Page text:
Lake Pickwick Spring Fishing Tips

The Tennessee River Impoundment’s
Pickwick Lake
Impounded 1938

Pickwick Lake Intro;
A smallmouth fishery so underrated in the past only the Bassmasters, FLW Outdoors and surrounding locals really knew how good the fishing was.
Buy now the word is out on Pickwick Lake, its an excellent bass fishery year round.

Pickwick Lake In March
This 47,500 acre lake has loads of pre-spawn spots for anglers to target when searching for both smallmouth bass and largemouth bass in the spring season.

With lake levels still down for winter pool navigation can be hazardous in March, so exercise extreme caution when navigating Pickwick Lake. Study a map ( and use your depth finder when exploring this lake in March.

Just below Wilson Dam at the lakes headwaters is some of the best smallmouth bass water to be found in the south. As waters begin to warm up in March bass will gather here to feed and then they begin looking for slack water areas to bed in.

As below all Tennessee River Lake dams, the current is often swift and dangerous. Wearing life jackets is a must, for all boat occupants, when fishing below any of these Lake headwater dams. Boating within 800 yards of the dam, it’s the law. Wear em’, it could just save your life.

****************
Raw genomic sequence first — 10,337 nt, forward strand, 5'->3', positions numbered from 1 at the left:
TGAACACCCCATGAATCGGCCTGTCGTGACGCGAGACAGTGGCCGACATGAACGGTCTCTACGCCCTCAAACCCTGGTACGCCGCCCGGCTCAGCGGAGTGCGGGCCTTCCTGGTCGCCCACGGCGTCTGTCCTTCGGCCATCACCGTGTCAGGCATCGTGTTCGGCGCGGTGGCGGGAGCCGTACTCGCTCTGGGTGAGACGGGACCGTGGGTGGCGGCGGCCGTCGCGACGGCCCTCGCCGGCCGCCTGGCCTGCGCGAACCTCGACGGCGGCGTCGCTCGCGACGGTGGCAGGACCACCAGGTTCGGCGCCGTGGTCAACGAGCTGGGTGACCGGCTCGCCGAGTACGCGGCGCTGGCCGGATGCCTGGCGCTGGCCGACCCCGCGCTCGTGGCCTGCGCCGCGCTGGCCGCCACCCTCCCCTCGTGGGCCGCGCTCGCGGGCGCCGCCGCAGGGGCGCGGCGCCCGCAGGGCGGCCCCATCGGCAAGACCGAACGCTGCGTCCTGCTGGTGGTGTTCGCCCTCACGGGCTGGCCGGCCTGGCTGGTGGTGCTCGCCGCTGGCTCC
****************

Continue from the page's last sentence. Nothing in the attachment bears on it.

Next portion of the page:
Drifting with live bait is popular and this method takes many trophy smallmouth bass during March, or any time. Live bait, fools “anything” into biting and there are numbers of fish species to be found below these Tennessee River dams.

Artificial lures can often mop up for anglers fishing below these dams. March shows a lot of suspended bass hitting both floating and suspending jerkbaits during the entire month.

Lures like the original Long-A Bombers now featuring the, “Tim Horton Signature Series” or Excalibur’s suspending minnows and others on today’s varied lure market are all good.

Jerkbaits utilizing a very slow, stop and go action, but very erratic retrieve will fool these early spring season bass.

As waters warm in the spring, speed up your retrieve on these lures. Always try to cover water fast and always keep an eye open for any surfacing or schooling bass.

They will also rise to a well placed topwater lure, but be fast, for at times these fish of all species are gone as fast they appeared.